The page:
22

on your system. The amount of time lost due to wait states for
serial I/O is very minimal.

The last jumper(s) for the Decision-Computer 8 port RS-232 board
is the selection of the IRQ(s) for ports other than the first 2.
I selected IRQ3 for the additional ports that I am using (I am
only using 4 of the 8). This means that the first port (COM1) is
using IRQ4, all of the other (3) ports are using IRQ3. Position
2 of JP3 (left side) is the jumper that I installed.

Stargate Plus 8 board from Software Link

Dan Fox originally helped me with the testing of multiple serial
I/O ports sharing a single IRQ. He informed me that the serial
I/O board that he uses is a Stargate Plus 8 Board. He purchased
the board from Software Link in Atlanta Georgia, 404-448-5465.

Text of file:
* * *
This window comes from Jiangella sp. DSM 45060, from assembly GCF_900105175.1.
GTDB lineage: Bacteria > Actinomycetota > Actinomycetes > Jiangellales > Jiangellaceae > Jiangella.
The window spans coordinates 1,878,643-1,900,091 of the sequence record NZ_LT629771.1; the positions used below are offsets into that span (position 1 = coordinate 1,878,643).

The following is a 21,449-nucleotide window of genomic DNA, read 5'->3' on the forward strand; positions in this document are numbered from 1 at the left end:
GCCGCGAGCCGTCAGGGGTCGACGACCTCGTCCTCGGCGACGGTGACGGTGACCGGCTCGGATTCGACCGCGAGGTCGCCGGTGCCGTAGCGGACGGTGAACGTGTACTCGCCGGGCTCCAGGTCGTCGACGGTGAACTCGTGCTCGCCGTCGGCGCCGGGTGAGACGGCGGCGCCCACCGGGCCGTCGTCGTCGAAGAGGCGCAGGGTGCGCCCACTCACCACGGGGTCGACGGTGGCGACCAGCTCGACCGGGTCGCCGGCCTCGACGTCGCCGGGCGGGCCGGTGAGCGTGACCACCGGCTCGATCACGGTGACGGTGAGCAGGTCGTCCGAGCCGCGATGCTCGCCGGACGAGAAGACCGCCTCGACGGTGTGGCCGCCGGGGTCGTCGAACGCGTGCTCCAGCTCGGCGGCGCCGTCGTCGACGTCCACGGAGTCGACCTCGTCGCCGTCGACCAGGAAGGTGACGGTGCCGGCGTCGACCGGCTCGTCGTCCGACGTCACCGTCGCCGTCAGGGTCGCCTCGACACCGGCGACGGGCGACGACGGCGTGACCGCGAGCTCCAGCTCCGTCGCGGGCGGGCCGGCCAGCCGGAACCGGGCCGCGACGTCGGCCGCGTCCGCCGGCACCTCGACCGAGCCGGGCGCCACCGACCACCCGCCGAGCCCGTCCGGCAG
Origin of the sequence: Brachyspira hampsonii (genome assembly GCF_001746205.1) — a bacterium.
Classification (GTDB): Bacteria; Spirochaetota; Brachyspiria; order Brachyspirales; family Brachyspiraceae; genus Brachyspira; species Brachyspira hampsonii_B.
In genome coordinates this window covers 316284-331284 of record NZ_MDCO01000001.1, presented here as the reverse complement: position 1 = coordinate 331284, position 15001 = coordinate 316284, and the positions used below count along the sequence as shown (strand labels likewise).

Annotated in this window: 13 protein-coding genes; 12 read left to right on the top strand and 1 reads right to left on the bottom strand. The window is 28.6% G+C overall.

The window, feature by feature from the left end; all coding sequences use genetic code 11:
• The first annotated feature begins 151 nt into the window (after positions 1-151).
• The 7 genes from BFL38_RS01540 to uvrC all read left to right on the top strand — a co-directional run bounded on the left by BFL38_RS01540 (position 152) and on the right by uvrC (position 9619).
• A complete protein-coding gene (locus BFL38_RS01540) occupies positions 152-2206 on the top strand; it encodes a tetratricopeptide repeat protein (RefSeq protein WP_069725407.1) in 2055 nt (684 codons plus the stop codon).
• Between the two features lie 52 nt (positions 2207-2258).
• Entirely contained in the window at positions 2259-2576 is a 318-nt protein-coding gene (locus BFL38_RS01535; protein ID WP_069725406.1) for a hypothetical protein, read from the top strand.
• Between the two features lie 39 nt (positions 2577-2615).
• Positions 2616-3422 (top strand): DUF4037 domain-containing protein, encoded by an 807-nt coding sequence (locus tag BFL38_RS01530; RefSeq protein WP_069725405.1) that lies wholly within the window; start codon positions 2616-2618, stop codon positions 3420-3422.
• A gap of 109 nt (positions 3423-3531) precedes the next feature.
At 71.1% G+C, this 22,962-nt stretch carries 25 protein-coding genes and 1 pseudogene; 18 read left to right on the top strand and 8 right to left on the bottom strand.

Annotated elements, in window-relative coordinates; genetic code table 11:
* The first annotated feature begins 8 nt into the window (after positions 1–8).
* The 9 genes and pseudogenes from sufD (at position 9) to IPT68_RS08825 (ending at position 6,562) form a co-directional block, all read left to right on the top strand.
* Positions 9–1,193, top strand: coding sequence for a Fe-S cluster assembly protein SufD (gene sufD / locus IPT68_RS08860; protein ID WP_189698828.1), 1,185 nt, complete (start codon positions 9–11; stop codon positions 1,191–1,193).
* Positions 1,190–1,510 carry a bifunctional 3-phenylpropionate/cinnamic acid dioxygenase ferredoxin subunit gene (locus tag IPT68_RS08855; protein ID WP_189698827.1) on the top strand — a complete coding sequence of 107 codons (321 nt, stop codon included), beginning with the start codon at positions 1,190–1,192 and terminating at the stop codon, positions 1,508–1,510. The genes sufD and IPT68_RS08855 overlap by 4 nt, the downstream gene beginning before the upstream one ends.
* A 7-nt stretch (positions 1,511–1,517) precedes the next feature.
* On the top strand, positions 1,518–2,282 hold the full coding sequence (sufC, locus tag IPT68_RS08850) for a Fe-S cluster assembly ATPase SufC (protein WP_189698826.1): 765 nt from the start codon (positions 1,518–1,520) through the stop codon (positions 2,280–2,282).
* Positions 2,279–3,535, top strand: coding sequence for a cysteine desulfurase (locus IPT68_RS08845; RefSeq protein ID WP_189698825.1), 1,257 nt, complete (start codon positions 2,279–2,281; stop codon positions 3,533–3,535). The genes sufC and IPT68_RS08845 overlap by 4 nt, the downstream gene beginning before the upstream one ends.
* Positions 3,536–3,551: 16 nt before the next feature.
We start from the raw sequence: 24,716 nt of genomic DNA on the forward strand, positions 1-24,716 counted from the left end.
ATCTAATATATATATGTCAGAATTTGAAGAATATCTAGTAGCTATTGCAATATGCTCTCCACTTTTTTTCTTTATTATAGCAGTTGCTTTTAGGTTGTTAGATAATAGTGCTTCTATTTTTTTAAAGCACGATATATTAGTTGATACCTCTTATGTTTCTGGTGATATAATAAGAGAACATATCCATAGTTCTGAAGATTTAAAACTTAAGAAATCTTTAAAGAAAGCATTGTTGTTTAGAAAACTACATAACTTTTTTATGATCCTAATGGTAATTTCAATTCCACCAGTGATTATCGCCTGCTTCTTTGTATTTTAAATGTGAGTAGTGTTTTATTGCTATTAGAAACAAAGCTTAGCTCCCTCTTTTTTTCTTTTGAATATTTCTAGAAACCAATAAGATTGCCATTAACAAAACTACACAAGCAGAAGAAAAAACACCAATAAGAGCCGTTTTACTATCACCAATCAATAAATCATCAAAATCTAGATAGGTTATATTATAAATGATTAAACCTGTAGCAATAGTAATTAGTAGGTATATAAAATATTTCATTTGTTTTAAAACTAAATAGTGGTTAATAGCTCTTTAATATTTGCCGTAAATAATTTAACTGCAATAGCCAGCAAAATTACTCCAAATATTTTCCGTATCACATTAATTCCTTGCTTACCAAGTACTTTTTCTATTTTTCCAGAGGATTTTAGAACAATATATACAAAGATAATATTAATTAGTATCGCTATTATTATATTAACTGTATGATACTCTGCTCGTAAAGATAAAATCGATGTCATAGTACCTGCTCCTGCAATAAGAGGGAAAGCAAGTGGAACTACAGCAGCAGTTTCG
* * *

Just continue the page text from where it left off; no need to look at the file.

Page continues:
Dan has all 8 ports using IRQ3.







23

INDEX

16450 . . . . . . . . . . . . . . . . . . . . . . . . . . . . 19
16550 Non A . . . . . . . . . . . . . . . . . . . . . . . . . 19
16550A . . . . . . . . . . . . . . . . . . . . . . . . . . . 19
16550AF . . . . . . . . . . . . . . . . . . . . . . . . . . . 19
16550AFN . . . . . . . . . . . . . . . . . . . . . . . . . . 19
16550s Made by Western Digital . . . . . . . . . . . . . . . 20
16C451 . . . . . . . . . . . . . . . . . . . . . . . . . . . 19
16C551 . . . . . . . . . . . . . . . . . . . . . . . . . . . 20
16C552 . . . . . . . . . . . . . . . . . . . . . . . . . . . 20
8250 . . . . . . . . . . . . . . . . . . . . . . . . . . . . 18
8250A . . . . . . . . . . . . . . . . . . . . . . . . . . . . 18
82510 . . . . . . . . . . . . . . . . . . . . . . . . . . . . 20
Addresses and IRQ for COM3 through COM8 on the PS/2 . . . . . 17
Addresses and IRQs for COM1 and COM2 . . . . . . . . . . . . 17
Appendix A, Hardware Notes . . . . . . . . . . . . . . . . . 17
Appendix B, SIO Chips . . . . . . . . . . . . . . . . . . . . 18